Thanks Jan. You would think it would be easy but there is really not much to choose from that isn't made to look like it fits a Harley, is made from stainless steel and weighs over 250 grams. Lots of different brands but most ae identical from the same manufacturer in China.

It has to look period, read to 12K, be light weight and not cost a motza. Looks like its time to visit the wreckers again. This is why I've persevered with the original for so long.
Warwick Biggs
Power Poster
Power Poster
 
Posts: 328
Joined: Tue Nov 03, 2015 10:23 pm
Location: Australia

Re: CBX Racing

Postby Syscrush » Thu Nov 21, 2019 11:24 am

What's your actual budget? SpeedHut has 5 different 4" tachs priced from 130-360 USD. You can pick the font, needle color, etc. and could even provide OEM-looking graphics to be added to the gauge face if you want. It would be easy to get something that looks period-correct and at home in the OEM cluster.

https://www.speedhut.com/gauges/Tachome ... |f255|f173
Phil in Toronto
A cool guy deserves a cool bike, a dork needs a cool bike...
Pics of Perry, my '79.
User avatar
Syscrush
ICOA Member
ICOA Member
 
Posts: 1237
Images: 10
Joined: Fri Sep 14, 2012 2:29 pm
Location: Toronto, ON

Re: CBX Racing

Postby Warwick Biggs » Fri Nov 22, 2019 12:07 am

They look good and are cheaper than Scitsu but that is still a bit exx'y for me Phil. The Oz $ is hovering around 67-8 US cents because of the US war on trade and if I add another $50 for shipping it works out at over AUD$300, just for a gauge that I can probably do without, if need be. The Chinese versions while not really what I want are around $15 with free shipping. Of course, they may not be worth that and I'm willing to pay up to $150. Just to buy a tacho cable from TIMS it works out to around $100 landed.

Going back to my observations about Jack Brabham winning a World Championship in a machine of his own making, I am reminded of another extraordinary result by a virtually forgotten Anzac. Well, he was a New Zealander but at any one time a large proportion of Kiwis are living in Oz and vice versa. His name was Kim Newcombe and he traveled from Melbourne to Europe in 1968 with the intention of getting a job with Maico in sunny Spain and doing some motocross racing.

Somehow he ended up getting a job with Konig in dreary grey West Germany working on outboard marine engines of all things but he saw another potential for the flat 4 two stroke for use in a motorcycle, originally soehorned into a BSA frame. Working virtually alone he cobbled together a Norton clutch and gearbox (never the best choice) and asked Colin Seeley to build a frame of Newcombe's own design out of 531 Reynolds tubing. He convinced Oz privateer John Dodds to ride it as he developed it but Doddsy decided there were too many DNF's and he joined Jarno Saarinen on one of the new TZ 500 Yamahas. So, with bugger all budget, Kim acquired a German road race licence and rode the by now 80 hp Konig himself.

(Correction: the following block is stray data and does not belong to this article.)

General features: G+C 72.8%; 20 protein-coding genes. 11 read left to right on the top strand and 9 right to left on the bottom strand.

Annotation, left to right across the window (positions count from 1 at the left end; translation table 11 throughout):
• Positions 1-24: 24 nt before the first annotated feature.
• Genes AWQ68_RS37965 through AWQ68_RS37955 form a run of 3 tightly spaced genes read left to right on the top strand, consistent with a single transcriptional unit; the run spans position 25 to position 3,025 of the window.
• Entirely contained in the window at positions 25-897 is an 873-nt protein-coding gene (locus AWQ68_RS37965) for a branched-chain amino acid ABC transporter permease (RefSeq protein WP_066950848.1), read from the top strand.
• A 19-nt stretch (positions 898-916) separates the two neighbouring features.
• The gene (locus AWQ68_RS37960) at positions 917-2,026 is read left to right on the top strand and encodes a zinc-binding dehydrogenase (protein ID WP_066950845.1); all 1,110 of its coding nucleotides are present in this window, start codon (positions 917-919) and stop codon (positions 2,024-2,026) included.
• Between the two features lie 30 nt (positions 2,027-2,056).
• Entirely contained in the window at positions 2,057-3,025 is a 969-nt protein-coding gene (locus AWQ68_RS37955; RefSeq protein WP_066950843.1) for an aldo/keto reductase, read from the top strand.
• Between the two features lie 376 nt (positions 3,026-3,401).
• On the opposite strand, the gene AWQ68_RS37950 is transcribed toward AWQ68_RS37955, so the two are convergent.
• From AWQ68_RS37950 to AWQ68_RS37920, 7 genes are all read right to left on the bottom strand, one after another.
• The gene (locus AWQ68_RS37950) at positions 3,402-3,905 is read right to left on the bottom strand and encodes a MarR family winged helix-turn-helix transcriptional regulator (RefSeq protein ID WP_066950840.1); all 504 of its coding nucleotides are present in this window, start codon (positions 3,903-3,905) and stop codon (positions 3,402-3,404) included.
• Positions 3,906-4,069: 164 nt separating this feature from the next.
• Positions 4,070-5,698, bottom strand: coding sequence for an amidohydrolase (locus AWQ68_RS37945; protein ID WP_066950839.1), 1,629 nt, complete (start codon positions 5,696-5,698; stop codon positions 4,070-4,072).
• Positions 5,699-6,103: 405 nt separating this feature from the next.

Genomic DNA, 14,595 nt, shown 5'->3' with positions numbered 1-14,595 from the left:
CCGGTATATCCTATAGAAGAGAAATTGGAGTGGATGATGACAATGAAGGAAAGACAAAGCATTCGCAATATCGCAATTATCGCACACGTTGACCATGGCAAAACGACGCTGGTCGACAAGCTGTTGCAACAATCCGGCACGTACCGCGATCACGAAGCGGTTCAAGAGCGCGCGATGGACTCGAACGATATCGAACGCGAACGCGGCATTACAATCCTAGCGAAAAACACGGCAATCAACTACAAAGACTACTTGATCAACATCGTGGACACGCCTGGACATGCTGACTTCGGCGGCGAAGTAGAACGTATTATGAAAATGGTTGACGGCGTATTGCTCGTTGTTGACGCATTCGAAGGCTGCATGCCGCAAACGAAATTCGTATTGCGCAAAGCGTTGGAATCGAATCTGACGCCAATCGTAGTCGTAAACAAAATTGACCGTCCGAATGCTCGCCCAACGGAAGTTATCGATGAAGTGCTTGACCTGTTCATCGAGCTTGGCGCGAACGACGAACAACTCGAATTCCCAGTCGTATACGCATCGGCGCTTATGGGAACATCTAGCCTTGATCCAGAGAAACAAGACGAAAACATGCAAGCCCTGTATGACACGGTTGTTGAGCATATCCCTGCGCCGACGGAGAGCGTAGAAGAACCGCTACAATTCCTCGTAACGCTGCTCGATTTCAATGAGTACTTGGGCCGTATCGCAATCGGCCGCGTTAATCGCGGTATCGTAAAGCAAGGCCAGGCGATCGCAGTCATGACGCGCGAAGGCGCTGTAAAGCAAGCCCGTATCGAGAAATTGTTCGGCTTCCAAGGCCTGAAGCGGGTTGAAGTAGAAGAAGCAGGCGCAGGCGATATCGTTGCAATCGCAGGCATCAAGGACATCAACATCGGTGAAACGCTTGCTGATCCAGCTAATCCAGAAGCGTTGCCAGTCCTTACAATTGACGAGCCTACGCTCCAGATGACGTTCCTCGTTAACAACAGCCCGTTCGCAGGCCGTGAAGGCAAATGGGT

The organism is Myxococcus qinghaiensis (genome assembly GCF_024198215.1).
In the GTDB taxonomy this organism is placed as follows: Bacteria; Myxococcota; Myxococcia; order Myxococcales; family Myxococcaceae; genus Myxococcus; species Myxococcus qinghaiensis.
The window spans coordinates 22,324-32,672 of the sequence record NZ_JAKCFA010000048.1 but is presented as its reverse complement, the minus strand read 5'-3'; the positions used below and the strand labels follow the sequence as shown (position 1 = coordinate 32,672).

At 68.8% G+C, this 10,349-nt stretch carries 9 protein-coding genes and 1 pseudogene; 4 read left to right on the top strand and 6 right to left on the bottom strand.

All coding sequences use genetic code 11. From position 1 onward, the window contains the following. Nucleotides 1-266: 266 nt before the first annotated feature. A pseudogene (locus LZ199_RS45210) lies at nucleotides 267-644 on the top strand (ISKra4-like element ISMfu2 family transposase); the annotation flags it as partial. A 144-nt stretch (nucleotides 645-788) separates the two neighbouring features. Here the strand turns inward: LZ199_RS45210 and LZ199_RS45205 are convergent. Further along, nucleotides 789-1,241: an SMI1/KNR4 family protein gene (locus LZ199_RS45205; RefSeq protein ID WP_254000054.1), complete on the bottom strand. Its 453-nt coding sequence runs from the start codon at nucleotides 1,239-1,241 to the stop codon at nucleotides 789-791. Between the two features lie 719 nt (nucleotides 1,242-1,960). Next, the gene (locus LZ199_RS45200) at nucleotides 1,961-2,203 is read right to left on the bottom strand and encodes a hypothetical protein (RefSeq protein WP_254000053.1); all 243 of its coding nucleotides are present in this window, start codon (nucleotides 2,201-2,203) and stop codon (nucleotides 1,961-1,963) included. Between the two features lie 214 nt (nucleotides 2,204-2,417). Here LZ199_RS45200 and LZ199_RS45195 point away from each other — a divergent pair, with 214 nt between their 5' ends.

His very first international road race in 1972 was on a circuit he had never ridden at the notorious Nurburgring and with no road racing experience, he scored a podium. Thereafter, if he didn't break down or crash he was always in the top 10. He won the Yugoslav GP beating Read and Agostini, scored podiums at Assen and Anderstorp to finish second in the Championship on a machine largely of his own design and with an insignificant budget compared to the might of MV and Yamaha. In the next race at Silverstone he was leading when his brakes failed and he hit a solid wall and was killed dead finish. Saarinen died shortly afterwards as did my old Phoenix clubman and another great Oz racer from my era, Kenny Blake who died at the TT.

Of course, safety standards were fairly rudimentary in those days and altho' the bikes were fast their preparation was pretty rough and grotty compared to modern MotoGP machines. In any event Kim Newcombe's achievement deserves to be better known than some of the Oz riders who followed him. Not to take anything away from Wayne Gardner on those diabolically difficult NSR Hondas, Mick Doohan with his 5 World Championships, or Troy Bayliss with his numerous World Supers and all the others.

Somehow, their successes make Newcombe's against the odds rides on a machine he designed and built himself with little money, even more impressive. That was the era of push starts on over powered, under braked evil handling back lane specials getting up to 180 mph on bicycle tyres over cobblestones for beer money. Not many survived to become old fellas'.
Warwick Biggs
Power Poster
Power Poster
 
Posts: 328
Joined: Tue Nov 03, 2015 10:23 pm
Location: Australia

PreviousNext

Return to Daily Discussion: By, For & About CBXers

Who is online

Users browsing this forum: No registered users and 3 guests